Asking and Answering Questions

There is an assumption that those in leadership positions have all the right answers. Although they frequently do have more experience, greater access to resources, and the benefit of seeing things from a broader perspective than other teachers, questioning ideas, initiatives, and lines of thinking increases dialogue. Through discourse, more educators are brought to the table. More educators means more perspectives, and a greater chance at finding the right solution.

No one has any questions for John Heard (Paul) following his Transformers knockoff proposal. No one, that is, until Tom Hanks (Josh) raises his hand. In this scene from Big, Josh does not understand why kids would want to have buildings transform into robots because, “What’s fun about playing with a building?”

“I don’t get it.” Four simple words that disrupt the entire meeting. Josh is not trying to be difficult, he is trying to understand. What makes Josh a great toy company employee is that he understands the demographic, because he is the demographic.

Paul tries to use reports and data to make his point. He is too far removed from the job (creating toys that kids want to play with) to understand Josh’s concern. Maybe there was time when Paul was in-tune with what kids wanted to play with, but that time has long past.

The scene starts with a very sterile pitch. No one is inspired. No one has questions. No one is involved. By making one simple statement, Josh transforms (pun intended) a boring meeting into a lively conversation where everyone is contributing.

Principals oversee the direction of schools, from mission and vision statements to bell schedules and grading policies. Decisions that impact school stakeholders are either made by the principal or under their direction.

The problem arises, when a principal becomes so far removed from teaching that they overlook the nuances of the classroom. So how do principals stay connected? They welcome questions and use those questions to drive conversations.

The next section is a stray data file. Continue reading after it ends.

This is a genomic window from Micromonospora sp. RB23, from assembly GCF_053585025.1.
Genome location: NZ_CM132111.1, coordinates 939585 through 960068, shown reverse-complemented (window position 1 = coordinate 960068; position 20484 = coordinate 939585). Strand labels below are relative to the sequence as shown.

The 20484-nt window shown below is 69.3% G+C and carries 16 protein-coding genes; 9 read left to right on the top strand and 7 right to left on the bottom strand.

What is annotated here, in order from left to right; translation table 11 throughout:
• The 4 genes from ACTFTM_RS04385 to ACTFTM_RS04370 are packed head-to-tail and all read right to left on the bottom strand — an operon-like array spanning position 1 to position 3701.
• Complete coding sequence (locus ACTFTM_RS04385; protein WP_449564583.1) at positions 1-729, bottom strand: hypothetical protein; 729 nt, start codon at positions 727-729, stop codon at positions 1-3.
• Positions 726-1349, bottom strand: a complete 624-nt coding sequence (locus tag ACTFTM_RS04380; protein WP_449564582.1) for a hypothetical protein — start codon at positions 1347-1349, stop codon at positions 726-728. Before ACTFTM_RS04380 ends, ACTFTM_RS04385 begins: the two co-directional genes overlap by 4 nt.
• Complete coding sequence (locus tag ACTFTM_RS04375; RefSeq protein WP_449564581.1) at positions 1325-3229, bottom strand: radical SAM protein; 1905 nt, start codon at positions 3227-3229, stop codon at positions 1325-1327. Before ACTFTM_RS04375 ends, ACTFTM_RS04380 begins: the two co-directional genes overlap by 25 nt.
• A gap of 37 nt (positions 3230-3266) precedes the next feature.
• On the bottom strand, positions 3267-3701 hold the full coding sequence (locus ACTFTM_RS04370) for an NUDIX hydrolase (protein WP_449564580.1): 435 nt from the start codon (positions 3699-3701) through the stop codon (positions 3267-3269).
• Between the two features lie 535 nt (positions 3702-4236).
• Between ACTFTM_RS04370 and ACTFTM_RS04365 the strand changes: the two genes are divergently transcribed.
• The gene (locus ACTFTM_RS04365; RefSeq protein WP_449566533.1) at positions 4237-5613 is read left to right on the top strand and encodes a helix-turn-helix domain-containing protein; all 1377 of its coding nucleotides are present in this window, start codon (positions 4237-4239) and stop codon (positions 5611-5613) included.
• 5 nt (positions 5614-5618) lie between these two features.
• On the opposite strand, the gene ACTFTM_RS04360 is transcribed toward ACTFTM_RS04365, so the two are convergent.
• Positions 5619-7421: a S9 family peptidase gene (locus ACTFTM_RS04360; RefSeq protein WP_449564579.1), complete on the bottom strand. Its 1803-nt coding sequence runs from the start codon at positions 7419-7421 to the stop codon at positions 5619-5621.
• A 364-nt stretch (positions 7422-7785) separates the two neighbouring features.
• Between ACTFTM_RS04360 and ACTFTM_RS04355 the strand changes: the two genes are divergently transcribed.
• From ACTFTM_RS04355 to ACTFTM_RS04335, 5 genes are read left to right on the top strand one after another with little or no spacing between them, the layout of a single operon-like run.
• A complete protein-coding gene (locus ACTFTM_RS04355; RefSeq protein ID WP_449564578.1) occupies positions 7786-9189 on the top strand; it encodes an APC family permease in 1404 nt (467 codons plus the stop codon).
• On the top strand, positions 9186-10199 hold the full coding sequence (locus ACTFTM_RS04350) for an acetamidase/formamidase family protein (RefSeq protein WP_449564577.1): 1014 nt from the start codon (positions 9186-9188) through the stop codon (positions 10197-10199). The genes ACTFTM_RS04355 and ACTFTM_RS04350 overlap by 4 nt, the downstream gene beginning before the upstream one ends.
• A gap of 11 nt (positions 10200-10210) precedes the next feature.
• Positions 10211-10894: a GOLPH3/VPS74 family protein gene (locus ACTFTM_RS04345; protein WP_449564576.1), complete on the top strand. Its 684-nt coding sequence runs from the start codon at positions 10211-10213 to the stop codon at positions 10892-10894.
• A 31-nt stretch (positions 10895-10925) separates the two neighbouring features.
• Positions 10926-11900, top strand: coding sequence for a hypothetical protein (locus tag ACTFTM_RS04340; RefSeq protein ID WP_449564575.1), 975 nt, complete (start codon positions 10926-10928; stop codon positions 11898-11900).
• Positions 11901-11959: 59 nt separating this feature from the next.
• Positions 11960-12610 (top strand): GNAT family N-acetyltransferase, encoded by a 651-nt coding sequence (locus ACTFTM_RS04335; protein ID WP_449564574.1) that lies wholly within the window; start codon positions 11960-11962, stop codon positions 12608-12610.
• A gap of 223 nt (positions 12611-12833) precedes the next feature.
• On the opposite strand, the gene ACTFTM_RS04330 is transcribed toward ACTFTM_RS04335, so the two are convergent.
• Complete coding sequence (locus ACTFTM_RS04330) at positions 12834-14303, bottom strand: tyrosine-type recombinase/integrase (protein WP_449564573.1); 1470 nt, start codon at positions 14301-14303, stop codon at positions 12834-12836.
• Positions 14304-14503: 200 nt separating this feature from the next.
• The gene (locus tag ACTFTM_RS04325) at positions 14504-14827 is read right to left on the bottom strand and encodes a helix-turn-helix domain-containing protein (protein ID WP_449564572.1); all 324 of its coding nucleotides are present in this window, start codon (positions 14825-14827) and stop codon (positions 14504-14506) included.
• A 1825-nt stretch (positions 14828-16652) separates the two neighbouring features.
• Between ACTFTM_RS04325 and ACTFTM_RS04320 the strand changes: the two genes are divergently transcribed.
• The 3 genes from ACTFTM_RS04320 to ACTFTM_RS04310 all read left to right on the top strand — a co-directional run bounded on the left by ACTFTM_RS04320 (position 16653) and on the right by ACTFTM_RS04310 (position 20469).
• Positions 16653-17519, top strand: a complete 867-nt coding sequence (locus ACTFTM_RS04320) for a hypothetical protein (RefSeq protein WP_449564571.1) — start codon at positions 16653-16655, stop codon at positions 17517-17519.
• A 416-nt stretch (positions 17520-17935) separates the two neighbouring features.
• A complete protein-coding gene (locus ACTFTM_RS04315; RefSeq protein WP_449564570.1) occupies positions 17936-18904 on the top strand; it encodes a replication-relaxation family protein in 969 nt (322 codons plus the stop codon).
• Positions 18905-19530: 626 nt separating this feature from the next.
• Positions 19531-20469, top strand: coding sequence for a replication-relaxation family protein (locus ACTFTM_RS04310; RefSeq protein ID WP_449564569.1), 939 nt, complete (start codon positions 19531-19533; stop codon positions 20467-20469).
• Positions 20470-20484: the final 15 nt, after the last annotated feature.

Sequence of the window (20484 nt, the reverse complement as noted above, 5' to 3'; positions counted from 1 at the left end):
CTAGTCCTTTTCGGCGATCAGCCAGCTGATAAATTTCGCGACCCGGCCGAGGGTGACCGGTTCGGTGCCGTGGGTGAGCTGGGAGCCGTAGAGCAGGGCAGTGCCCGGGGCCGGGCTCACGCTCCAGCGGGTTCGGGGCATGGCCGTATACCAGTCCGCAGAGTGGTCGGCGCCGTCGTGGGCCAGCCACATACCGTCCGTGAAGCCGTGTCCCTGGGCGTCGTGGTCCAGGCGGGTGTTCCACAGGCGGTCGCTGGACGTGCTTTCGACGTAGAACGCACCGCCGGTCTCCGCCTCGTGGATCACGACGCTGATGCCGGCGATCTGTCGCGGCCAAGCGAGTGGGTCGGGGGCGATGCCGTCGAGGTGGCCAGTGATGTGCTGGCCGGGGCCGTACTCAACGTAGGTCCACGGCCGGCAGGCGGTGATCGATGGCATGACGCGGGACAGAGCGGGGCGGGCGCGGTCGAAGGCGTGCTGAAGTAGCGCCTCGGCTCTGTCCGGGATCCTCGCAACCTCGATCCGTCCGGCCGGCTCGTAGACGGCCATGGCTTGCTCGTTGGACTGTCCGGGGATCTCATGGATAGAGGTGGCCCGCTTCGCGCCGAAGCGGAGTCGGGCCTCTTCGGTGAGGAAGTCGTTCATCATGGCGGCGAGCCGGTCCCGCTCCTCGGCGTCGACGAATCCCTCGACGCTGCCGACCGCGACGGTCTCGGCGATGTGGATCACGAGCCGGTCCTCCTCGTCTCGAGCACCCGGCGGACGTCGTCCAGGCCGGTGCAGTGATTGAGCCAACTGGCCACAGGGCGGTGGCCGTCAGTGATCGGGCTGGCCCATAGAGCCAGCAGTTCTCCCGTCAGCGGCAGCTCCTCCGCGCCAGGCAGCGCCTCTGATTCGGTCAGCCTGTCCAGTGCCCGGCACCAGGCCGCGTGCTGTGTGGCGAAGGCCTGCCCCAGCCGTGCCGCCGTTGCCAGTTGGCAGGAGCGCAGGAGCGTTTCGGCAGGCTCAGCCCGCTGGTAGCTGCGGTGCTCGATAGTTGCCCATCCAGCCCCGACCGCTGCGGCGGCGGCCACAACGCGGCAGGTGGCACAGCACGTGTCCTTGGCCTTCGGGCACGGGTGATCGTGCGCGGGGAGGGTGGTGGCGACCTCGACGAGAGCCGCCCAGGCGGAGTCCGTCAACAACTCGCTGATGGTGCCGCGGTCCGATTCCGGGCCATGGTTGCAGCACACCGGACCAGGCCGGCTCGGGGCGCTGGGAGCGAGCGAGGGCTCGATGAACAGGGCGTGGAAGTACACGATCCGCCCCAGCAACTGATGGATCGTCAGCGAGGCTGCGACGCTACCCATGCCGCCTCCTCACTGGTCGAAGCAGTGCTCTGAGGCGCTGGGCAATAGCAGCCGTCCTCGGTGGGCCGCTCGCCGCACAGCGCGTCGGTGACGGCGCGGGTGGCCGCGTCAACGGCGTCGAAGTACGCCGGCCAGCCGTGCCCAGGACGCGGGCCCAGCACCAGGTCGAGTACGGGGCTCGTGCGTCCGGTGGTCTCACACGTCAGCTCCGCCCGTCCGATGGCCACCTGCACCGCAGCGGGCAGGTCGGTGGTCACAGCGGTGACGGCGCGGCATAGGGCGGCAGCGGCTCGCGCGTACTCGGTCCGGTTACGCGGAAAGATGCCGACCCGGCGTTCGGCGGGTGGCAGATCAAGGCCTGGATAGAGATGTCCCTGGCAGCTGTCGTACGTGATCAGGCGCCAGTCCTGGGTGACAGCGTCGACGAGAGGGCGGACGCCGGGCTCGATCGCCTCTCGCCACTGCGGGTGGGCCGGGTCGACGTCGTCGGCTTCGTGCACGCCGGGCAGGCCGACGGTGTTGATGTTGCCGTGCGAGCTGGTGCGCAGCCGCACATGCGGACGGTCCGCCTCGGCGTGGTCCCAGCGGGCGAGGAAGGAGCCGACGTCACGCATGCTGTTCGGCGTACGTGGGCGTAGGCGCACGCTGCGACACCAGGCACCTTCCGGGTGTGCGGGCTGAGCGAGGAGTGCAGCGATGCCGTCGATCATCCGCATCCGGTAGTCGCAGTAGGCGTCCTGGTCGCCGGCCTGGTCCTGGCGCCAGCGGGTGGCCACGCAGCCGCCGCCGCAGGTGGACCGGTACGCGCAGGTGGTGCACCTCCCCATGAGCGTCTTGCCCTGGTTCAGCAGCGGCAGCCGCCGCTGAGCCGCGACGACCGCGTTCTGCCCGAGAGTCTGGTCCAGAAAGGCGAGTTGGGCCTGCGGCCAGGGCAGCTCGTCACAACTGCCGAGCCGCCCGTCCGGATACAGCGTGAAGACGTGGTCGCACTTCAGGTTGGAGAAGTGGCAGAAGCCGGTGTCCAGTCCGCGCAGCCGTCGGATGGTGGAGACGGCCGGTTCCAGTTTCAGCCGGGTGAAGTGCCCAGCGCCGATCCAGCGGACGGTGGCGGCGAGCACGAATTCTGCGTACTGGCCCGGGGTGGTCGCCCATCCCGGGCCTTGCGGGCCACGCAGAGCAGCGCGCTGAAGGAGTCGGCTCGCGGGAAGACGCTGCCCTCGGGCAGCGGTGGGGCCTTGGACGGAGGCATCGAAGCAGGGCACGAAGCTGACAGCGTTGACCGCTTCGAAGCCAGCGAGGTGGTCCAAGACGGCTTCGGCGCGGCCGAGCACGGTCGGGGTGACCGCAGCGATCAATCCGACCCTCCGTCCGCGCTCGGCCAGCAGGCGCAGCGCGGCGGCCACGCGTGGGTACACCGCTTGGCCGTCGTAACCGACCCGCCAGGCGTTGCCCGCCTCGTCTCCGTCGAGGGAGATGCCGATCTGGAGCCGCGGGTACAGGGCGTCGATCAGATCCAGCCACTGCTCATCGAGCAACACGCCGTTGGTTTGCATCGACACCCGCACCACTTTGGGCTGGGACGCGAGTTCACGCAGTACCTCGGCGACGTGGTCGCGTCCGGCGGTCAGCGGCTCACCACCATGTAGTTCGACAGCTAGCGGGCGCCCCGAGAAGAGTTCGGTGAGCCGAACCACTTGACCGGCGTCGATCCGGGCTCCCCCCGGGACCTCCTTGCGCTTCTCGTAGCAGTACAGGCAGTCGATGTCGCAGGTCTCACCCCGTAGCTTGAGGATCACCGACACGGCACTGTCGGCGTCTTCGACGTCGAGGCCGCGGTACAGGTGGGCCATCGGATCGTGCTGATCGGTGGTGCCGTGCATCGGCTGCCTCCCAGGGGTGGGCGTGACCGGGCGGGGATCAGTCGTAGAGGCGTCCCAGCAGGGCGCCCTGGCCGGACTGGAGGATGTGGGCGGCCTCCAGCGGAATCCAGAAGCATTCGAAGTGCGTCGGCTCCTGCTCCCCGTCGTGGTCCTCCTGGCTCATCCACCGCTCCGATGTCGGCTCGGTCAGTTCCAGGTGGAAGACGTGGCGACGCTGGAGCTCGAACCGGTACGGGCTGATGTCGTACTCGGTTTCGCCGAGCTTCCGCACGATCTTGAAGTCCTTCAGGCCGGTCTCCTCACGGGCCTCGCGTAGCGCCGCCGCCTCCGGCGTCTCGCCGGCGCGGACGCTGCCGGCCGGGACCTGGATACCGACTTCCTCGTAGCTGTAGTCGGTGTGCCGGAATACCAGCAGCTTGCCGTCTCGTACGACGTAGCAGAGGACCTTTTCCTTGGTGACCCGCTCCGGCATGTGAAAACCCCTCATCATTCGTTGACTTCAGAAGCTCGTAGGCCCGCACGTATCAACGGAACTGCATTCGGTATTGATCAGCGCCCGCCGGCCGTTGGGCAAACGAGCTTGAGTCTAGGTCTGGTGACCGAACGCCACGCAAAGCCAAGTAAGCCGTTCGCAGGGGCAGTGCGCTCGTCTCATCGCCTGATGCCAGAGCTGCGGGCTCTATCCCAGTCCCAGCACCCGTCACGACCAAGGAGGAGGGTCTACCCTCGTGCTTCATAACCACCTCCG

Principals are equipped to be the ultimate change agents in a school. If they combine their experience and access to resources with the wealth of knowledge that comes from teachers in the building, there is no limit to a school’s potential The staff’s knowledge base is tapped through the encouragement of questions. Principals should never shy away from considering alternatives or explaining the reasoning for decisions. Not only does it foster more ideas, it supports an inclusive climate that all teachers love working in.

Teachers need to ask questions for two important reasons: to generate ideas and for clarification.

The best ideas come from teachers because they work in the ultimate proving grounds…the classroom. Teachers know what works and what does not work. You will frequently here a teacher say, “Well that crashed and burned.” Teachers change instruction from class period to class period. They use student response to improve instruction.

When teachers ask questions they open the door for other teachers to share ideas. Teachers use the anecdotal evidence from the classroom to feed off each other and create new ideas. The great thing about these forums is that it provides a rare opportunity for teachers to hear what colleagues are doing in the classroom. Instead of 1+1=2, it becomes 1+1=3.

Lastly, no one likes be given directives with no explanation. When teachers ask clarifying questions, they allow principals to provide the reasons for decisions. Teachers who understand an initiative are far more likely to support it. A two minute explanation in front of the faculty will increase buy-in exponentially.

Principals should not see questions as a threat. They should see them as a means to generate greater staff involvement and creativity. Teachers, do not be afraid to ask questions, because questions help everyone understand the direction of a school and open the doors to the brilliance that comes from the classroom.

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